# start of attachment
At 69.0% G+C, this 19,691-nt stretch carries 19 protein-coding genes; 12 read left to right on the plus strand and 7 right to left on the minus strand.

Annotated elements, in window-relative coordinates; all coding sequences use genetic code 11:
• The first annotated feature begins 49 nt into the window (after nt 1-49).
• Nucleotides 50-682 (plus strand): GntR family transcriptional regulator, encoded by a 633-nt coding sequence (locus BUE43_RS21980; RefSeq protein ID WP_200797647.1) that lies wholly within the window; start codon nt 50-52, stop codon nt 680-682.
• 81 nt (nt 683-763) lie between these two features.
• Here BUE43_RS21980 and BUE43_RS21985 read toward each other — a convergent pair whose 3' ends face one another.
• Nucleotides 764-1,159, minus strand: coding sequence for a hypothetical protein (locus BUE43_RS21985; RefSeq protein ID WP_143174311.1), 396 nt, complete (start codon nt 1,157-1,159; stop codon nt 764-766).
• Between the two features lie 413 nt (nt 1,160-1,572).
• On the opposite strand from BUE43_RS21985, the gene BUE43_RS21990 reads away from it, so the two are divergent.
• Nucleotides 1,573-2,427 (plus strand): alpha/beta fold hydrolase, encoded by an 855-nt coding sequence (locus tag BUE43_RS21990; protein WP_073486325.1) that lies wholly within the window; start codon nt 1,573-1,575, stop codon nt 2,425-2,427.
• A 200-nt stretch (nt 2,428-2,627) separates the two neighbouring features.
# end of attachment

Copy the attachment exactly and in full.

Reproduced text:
At 69.0% G+C, this 19,691-nt stretch carries 19 protein-coding genes; 12 read left to right on the plus strand and 7 right to left on the minus strand.

Annotated elements, in window-relative coordinates; all coding sequences use genetic code 11:
• The first annotated feature begins 49 nt into the window (after nt 1-49).
• Nucleotides 50-682 (plus strand): GntR family transcriptional regulator, encoded by a 633-nt coding sequence (locus BUE43_RS21980; RefSeq protein ID WP_200797647.1) that lies wholly within the window; start codon nt 50-52, stop codon nt 680-682.
• 81 nt (nt 683-763) lie between these two features.
• Here BUE43_RS21980 and BUE43_RS21985 read toward each other — a convergent pair whose 3' ends face one another.
• Nucleotides 764-1,159, minus strand: coding sequence for a hypothetical protein (locus BUE43_RS21985; RefSeq protein ID WP_143174311.1), 396 nt, complete (start codon nt 1,157-1,159; stop codon nt 764-766).
• Between the two features lie 413 nt (nt 1,160-1,572).
• On the opposite strand from BUE43_RS21985, the gene BUE43_RS21990 reads away from it, so the two are divergent.
• Nucleotides 1,573-2,427 (plus strand): alpha/beta fold hydrolase, encoded by an 855-nt coding sequence (locus tag BUE43_RS21990; protein WP_073486325.1) that lies wholly within the window; start codon nt 1,573-1,575, stop codon nt 2,425-2,427.
• A 200-nt stretch (nt 2,428-2,627) separates the two neighbouring features.